At the colony we were greeted by smiling faces. People made their way out of their houses; some walked, some crawled, and one man came out in his hand pump bicycle. Padma was obviously their hero. They set up plastic chairs and gathered to hold a village council. The visitors sat on the chairs while the residents sat cross-legged on the ground. I noticed most of them had bandages around stumps where once there had been feet. Some had missing fingers and a few had sunken faces or blind eyes, complications of the later stages of leprosy. At this point everything was in Tamil, so the conversation was lost to me. I wandered around and took pictures (all of which unfortunately disappeared thanks to an iPhoto bug!). Dax sat in on the whole council and wondered why two of the men were trying to be louder than the other in getting their point across. I explained that there is no reason a council in a village of leprosy-affected people would be any different than a high-powered board meeting or a subdivision homeowners’ meeting in the US. Men will be men, and some think strength comes from being louder, faster, or even crueler than the rest. The “boss” at this colony was just such a man. Padma told us later that he would need to “go” because his desire to rule the others would prevent them from progressing. After the council we toured the village peanut and lentil farm. We walked and listened to them speak Tamil. My curiosity was peaked, and I was eager to get a translation from Padma.
Back in the van, she explained her efforts to transform leprosy-affected communities such as this one through microcredit. With the help of Padma’s microloans, the colony set a goal of eradicating begging and becoming self-sufficient. The peanut farm is their second attempt. The villagers used their first set of loans to buy cows, whose milk they expected to sell for a profit. The colony proved too far from potential customers, however, and the venture failed. By specializing in a less perishable and more profitable crop, they believe the peanut venture will succeed. The hope is to provide each family 2000 rupees (less than $40) each month from the profits of the farm. This will be enough for them to stay at home. I asked Padma if they would still have to repay the loans for the cows, and she said they would. Many microlenders boast 98-100% repayment rates, but she explained that working with the colonies requires a little more patience. Given their physical and social limitations, the leprosy-affected require leniency on some of their monthly payments, but they will eventually repay the full amount. She then told us about other colonies that are further down the road to self-sufficiency. One colony sells cows and goats; another specializes in art; others, in states with more water, farm fish. Some of the colonies are now indistinguishable from normal villages. Perhaps a year or two from now the peanut farmers will be another success story.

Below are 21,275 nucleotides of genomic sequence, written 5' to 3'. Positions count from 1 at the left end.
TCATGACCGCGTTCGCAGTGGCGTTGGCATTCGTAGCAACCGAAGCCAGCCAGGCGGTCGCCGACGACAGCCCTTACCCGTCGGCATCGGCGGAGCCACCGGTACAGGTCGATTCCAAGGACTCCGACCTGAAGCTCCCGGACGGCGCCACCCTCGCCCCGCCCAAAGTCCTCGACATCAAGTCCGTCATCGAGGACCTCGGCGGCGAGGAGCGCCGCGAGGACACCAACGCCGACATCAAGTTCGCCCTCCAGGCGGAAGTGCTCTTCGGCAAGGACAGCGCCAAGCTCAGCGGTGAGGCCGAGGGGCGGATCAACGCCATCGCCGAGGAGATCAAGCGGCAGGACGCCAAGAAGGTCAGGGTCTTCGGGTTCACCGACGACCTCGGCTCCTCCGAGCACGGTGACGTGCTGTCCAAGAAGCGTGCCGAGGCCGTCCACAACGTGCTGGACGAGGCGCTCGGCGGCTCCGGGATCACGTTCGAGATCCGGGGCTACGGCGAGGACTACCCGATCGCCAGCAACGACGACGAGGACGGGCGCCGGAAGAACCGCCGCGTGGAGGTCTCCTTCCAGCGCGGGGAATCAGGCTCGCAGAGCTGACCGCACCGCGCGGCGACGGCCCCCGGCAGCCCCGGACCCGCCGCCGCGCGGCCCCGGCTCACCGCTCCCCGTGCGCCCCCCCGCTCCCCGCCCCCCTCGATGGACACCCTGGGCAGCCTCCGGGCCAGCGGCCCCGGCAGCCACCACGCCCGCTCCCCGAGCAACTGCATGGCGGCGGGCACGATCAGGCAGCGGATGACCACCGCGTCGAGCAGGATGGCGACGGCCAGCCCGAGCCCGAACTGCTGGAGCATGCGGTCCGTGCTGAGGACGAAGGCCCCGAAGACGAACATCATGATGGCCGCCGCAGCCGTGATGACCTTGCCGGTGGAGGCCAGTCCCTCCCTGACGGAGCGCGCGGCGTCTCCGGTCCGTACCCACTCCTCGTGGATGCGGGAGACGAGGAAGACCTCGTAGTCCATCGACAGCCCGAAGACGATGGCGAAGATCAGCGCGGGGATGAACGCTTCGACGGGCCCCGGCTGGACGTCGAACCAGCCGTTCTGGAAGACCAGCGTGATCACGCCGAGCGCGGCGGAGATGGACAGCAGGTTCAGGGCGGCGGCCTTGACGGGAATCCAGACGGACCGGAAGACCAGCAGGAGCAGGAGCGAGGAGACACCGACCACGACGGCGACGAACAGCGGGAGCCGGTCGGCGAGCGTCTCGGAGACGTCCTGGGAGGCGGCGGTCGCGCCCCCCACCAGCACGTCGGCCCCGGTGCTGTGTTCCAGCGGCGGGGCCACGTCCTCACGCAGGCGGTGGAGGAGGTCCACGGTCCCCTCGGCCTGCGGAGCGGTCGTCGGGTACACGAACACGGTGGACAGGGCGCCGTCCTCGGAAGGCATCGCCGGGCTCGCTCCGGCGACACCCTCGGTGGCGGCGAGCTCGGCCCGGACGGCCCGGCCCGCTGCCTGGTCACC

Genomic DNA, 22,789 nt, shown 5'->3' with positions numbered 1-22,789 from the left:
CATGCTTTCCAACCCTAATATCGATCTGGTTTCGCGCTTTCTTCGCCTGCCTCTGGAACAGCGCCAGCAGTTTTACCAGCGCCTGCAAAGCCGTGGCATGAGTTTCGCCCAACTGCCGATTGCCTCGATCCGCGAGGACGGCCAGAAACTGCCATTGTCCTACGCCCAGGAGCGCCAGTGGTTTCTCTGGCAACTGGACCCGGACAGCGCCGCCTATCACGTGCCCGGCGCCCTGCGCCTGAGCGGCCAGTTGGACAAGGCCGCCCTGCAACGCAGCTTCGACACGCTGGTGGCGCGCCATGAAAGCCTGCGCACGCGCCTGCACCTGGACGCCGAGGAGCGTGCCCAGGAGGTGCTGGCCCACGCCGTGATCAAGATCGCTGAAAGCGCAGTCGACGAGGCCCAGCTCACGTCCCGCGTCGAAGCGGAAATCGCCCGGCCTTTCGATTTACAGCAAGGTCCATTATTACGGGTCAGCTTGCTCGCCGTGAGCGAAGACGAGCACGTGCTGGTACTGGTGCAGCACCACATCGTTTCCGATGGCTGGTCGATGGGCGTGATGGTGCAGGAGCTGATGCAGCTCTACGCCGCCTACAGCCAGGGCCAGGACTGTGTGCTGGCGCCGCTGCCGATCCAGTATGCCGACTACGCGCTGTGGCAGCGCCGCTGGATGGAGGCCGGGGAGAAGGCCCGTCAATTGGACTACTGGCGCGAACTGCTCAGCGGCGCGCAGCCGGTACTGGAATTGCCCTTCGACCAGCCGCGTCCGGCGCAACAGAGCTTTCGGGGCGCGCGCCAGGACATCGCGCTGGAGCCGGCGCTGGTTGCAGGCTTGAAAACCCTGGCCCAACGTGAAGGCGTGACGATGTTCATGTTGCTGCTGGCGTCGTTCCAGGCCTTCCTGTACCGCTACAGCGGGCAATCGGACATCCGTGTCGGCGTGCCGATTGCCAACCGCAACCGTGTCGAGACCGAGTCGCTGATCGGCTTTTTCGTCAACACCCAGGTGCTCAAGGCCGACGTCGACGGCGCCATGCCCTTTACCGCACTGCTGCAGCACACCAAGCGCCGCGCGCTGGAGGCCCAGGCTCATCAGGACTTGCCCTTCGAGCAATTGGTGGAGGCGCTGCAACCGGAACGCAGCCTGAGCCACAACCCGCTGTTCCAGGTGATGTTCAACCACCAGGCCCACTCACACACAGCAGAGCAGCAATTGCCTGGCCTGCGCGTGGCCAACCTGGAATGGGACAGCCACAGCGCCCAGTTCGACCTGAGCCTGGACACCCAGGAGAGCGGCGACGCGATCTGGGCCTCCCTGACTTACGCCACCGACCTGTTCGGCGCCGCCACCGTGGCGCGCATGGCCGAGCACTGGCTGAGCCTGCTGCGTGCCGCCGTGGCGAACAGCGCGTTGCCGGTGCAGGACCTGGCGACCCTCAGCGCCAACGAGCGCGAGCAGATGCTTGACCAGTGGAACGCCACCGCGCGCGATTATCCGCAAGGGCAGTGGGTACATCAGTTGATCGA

Before we got to the next colony, we made a quick stop to purchase bags of rice and beans. (A rice shortage ended up preventing us from getting the 75 kilo bag for this colony, but we did order it to be delivered to them in 3 or 4 days’ time). The second colony was much smaller and its inhabitants older and more frail. However, their lives are much better. Each lives in a concrete building donated by a church and receives about 400 rupees ($9) in assistance. Rising Star Outreach periodically provides rice and beans as well. Earlier in the year, the plan had been for this colony to lift itself up by its bootstraps like the others, but something went wrong. The inhabitants received loans to purchase goats, but they either didn’t have the initiative or were unable to take care of their goats. The abundance of charity has made their lives comfortable and they are content with things as they are. WIth this relatively well off population, Padma explained, they will probably not try to set up another venture. As the people age and “expire,” this colony will probably just fade away.
The hope is that leprosy will fade away as well. India has reduced the number of leprosy-affected people from 500,000 30 years ago to about 250,000 people today. The disease is easily curable for a ridiculously low price (less than $3 per person) but the ravaging effects it has on the body if not treated in the early stages cannot be reversed: fingers, feet, and noses cannot be reattached and eyesight cannot be restored. For those who catch it early, it leaves no more damage than the chicken pox. Some of the kids we are working with have had it, but you’d never know which ones.
Leprosy is no longer a death sentence or a ticket to a lifetime of dependence. People like Padma provide the leprosy-affected with the boost they need to take control of their lives and become productive members of a still shunning society. I am glad Dax and I had the chance to watch Padma in action. She is a powerful example that when one person turns a life of privilege into a life of service they can benefit thousands of people and impact society for generations.
Padma is on the far right.